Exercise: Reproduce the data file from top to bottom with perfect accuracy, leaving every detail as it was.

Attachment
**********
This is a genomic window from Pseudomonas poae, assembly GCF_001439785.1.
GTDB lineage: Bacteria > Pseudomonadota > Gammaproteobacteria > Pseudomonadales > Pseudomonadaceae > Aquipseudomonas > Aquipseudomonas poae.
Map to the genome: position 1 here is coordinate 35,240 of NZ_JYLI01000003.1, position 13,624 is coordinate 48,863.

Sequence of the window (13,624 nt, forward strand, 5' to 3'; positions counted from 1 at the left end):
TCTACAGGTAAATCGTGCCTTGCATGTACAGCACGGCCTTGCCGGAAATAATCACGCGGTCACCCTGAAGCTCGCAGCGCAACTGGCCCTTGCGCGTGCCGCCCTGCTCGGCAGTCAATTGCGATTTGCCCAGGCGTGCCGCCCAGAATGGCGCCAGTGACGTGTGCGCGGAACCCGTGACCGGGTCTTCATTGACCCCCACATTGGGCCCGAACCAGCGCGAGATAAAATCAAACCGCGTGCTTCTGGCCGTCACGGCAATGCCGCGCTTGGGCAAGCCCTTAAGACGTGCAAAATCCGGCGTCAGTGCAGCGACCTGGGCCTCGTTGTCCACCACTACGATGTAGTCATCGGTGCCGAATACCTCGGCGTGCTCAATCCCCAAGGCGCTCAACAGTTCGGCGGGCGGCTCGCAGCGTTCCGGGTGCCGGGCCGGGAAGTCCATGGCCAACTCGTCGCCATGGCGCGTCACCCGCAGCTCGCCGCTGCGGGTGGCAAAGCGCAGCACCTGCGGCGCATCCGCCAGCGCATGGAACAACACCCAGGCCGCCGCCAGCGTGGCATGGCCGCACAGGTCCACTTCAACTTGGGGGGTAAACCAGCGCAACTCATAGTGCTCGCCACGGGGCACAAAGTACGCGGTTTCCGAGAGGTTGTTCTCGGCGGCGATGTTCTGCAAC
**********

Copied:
This is a genomic window from Pseudomonas poae, assembly GCF_001439785.1.
GTDB lineage: Bacteria > Pseudomonadota > Gammaproteobacteria > Pseudomonadales > Pseudomonadaceae > Aquipseudomonas > Aquipseudomonas poae.
Map to the genome: position 1 here is coordinate 35,240 of NZ_JYLI01000003.1, position 13,624 is coordinate 48,863.

Sequence of the window (13,624 nt, forward strand, 5' to 3'; positions counted from 1 at the left end):
TCTACAGGTAAATCGTGCCTTGCATGTACAGCACGGCCTTGCCGGAAATAATCACGCGGTCACCCTGAAGCTCGCAGCGCAACTGGCCCTTGCGCGTGCCGCCCTGCTCGGCAGTCAATTGCGATTTGCCCAGGCGTGCCGCCCAGAATGGCGCCAGTGACGTGTGCGCGGAACCCGTGACCGGGTCTTCATTGACCCCCACATTGGGCCCGAACCAGCGCGAGATAAAATCAAACCGCGTGCTTCTGGCCGTCACGGCAATGCCGCGCTTGGGCAAGCCCTTAAGACGTGCAAAATCCGGCGTCAGTGCAGCGACCTGGGCCTCGTTGTCCACCACTACGATGTAGTCATCGGTGCCGAATACCTCGGCGTGCTCAATCCCCAAGGCGCTCAACAGTTCGGCGGGCGGCTCGCAGCGTTCCGGGTGCCGGGCCGGGAAGTCCATGGCCAACTCGTCGCCATGGCGCGTCACCCGCAGCTCGCCGCTGCGGGTGGCAAAGCGCAGCACCTGCGGCGCATCCGCCAGCGCATGGAACAACACCCAGGCCGCCGCCAGCGTGGCATGGCCGCACAGGTCCACTTCAACTTGGGGGGTAAACCAGCGCAACTCATAGTGCTCGCCACGGGGCACAAAGTACGCGGTTTCCGAGAGGTTGTTCTCGGCGGCGATGTTCTGCAAC